Patients struggle to get their medical records after clinic abruptly closes
MURRAY, UT —
(KUTV) Ramona Koegler's treatment for multiple sclerosis has stalled. The Western Neurological clinic where she has been getting her body scanned suddenly shut its doors.
"I just felt like the carpet was pulled from underneath me," she said.
Now she can't get the clinic to hand over the scans.
"[My doctors] need all the MRIs that they have so that way they can keep track on what's going on with the nerves," Koegler said.
A sign on Western Neurological’ s door tells patients that Salt Lake Regional Hospital has assumed the records, but Koegler says she still can't get them.
She not giving up the fight because the scans are critical to her long term health.
"I won't take no for an answer,” she said. “It's my right to have those [scans]."
Court records appear to show that Western Neurological has been plagued with money issues. Multiple employees have filed lawsuits against the company alleging unpaid wages.
The company's owner is also being sued for fraud by people who invested in the company.
When Get Gephardt didn’t hear back to phone calls and emails left with Western Neurological, we stopped by the Millcreek office. The doors were locked but then we noticed someone coming and going through a side door.
It was owner, Jed Price. He explained that the business had suffered and electrical fire after a power surge that had fried much of the office, including the computer that held the records.
“That's why we transferred custodian of care to Salt Lake Regional," he said.
Price was adamant that it was an electrical surge, and not money, that led to Western Neurological shutting its doors.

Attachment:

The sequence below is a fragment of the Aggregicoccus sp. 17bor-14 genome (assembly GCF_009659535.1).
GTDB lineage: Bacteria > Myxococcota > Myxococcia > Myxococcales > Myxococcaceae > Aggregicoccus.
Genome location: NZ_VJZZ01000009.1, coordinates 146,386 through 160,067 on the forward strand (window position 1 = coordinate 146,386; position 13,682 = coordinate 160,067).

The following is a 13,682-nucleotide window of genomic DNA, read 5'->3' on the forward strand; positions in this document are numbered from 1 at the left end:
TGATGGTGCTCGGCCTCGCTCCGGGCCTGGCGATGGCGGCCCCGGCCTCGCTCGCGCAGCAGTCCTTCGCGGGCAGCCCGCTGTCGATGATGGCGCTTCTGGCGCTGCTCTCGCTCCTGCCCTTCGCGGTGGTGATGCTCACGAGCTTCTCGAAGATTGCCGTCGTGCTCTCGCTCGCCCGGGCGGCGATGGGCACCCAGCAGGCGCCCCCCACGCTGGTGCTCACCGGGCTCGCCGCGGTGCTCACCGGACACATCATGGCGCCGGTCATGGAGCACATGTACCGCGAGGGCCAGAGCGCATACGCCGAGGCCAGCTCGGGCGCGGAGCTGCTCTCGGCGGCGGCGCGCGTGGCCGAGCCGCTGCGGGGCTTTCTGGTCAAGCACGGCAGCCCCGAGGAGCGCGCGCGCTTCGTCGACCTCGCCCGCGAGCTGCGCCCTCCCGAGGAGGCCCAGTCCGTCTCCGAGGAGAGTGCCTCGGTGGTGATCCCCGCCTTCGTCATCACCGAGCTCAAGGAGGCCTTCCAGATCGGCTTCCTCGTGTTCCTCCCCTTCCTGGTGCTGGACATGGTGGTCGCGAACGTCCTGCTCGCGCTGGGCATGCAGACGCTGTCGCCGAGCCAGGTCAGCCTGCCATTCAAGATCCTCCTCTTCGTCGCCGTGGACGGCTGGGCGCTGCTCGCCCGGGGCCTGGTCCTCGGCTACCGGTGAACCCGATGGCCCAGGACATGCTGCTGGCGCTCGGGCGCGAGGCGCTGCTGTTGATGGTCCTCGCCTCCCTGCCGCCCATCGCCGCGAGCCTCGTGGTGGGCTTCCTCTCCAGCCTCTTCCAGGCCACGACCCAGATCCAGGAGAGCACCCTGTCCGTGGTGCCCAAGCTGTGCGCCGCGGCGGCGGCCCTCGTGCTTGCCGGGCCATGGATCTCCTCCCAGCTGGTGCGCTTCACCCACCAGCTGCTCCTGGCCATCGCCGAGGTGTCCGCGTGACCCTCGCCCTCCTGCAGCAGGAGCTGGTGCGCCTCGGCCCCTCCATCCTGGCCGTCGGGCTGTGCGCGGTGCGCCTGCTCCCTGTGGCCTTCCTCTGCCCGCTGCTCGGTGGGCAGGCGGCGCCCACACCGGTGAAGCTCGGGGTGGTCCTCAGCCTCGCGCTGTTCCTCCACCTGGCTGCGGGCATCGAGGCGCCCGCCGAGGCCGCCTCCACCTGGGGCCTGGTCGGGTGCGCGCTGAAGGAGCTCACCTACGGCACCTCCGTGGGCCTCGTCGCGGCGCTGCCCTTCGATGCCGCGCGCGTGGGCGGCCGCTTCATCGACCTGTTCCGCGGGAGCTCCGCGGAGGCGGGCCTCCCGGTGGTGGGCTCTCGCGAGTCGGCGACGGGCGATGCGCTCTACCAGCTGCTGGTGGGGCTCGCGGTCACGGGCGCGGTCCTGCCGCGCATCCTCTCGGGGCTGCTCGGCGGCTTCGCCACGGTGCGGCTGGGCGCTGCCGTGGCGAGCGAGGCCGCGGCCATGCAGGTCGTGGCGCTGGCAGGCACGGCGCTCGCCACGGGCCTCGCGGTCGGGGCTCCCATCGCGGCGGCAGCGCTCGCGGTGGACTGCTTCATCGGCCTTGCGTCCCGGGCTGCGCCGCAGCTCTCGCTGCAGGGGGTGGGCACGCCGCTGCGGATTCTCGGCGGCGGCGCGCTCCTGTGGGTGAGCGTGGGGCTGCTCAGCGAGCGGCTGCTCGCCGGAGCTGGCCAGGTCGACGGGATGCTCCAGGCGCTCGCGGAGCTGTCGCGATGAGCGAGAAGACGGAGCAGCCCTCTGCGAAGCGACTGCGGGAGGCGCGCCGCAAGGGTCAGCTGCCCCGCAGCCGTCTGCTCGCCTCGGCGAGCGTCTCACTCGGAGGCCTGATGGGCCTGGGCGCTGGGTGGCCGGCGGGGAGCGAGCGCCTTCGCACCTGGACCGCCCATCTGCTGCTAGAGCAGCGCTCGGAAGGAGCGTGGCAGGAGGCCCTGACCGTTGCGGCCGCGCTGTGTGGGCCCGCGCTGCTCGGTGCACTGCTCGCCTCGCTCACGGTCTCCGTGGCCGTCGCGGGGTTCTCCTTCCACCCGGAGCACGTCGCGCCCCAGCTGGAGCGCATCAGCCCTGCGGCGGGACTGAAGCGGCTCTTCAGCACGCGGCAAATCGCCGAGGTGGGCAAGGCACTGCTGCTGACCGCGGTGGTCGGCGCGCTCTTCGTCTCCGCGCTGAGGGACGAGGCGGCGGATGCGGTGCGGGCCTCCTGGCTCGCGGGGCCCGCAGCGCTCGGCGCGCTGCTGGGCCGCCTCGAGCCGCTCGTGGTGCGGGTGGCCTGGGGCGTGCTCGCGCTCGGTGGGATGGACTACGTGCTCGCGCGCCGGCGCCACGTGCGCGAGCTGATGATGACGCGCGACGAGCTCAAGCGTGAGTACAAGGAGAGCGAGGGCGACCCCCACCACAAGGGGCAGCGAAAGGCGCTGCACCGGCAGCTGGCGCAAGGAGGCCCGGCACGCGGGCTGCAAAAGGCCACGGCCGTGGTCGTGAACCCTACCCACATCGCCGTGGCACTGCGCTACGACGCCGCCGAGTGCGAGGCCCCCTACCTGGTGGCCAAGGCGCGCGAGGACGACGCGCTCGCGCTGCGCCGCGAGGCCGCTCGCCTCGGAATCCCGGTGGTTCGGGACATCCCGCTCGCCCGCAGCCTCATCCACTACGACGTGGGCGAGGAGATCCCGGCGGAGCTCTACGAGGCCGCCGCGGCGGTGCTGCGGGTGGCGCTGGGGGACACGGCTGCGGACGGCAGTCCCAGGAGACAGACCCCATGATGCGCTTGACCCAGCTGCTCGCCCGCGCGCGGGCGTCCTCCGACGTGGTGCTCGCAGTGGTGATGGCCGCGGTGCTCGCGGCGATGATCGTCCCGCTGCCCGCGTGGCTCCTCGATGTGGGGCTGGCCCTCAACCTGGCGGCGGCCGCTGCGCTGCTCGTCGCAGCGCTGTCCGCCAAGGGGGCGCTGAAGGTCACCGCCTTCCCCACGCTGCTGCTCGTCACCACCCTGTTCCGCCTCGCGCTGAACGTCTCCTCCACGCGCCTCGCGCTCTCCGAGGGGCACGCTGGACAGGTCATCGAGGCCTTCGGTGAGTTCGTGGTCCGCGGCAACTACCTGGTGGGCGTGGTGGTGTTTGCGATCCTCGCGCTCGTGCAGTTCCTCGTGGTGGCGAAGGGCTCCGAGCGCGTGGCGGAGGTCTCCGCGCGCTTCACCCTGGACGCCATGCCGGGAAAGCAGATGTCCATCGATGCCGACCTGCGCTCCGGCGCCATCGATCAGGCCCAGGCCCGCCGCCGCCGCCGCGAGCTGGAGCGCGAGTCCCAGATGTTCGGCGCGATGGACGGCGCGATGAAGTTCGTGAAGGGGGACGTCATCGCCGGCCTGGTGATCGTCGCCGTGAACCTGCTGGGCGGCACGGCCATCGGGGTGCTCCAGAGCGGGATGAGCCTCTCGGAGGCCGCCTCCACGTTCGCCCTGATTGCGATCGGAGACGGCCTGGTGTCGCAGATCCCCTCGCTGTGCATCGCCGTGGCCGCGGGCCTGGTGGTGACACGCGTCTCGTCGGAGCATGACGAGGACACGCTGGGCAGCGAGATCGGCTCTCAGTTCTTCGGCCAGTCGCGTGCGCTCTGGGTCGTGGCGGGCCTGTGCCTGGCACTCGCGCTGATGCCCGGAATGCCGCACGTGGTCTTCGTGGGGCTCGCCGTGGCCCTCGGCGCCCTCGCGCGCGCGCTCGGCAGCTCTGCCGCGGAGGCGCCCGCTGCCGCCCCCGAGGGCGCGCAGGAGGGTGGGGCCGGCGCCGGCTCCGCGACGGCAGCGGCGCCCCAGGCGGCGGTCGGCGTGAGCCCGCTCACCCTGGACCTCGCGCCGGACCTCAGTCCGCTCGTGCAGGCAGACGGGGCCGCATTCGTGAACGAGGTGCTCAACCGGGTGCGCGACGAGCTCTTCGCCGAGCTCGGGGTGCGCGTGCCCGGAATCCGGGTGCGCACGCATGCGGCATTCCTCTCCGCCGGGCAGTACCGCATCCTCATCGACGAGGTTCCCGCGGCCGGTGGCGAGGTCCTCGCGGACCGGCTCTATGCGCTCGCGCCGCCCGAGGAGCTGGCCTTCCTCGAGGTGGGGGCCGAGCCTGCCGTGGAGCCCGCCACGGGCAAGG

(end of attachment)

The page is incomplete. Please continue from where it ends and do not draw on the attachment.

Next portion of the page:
He refused to answer questions about the lawsuits pending against him or his business.
Price also said that Western Neurological will be back, saying he plans to reopen “as soon as we get things figured out with the insurance company."
As for Koegler’s scans, he said many were corrupted in the power surge but that Salt Lake Regional was working on it.
That’s true, according to a Salt Lake Regional spokesperson. And they had some long-awaited good news for Koegler: After sorting out some technical problems with the files, they were finally able to recover her scans.
Koegler says she is thrilled, but is also learning from this experience that she should be housing copies of her medical records herself.
“It's my right to have my medical records because the only person that's going to stand up for myself is myself. I have to be my own advocate."
According to the Utah Dept. of Health, the only law that exists on medical records is that doctors must keep them, and keep them for a certain amount of time.
The best way to protect yourself is to ask your doctor for copies of your records, and keep them somewhere safe.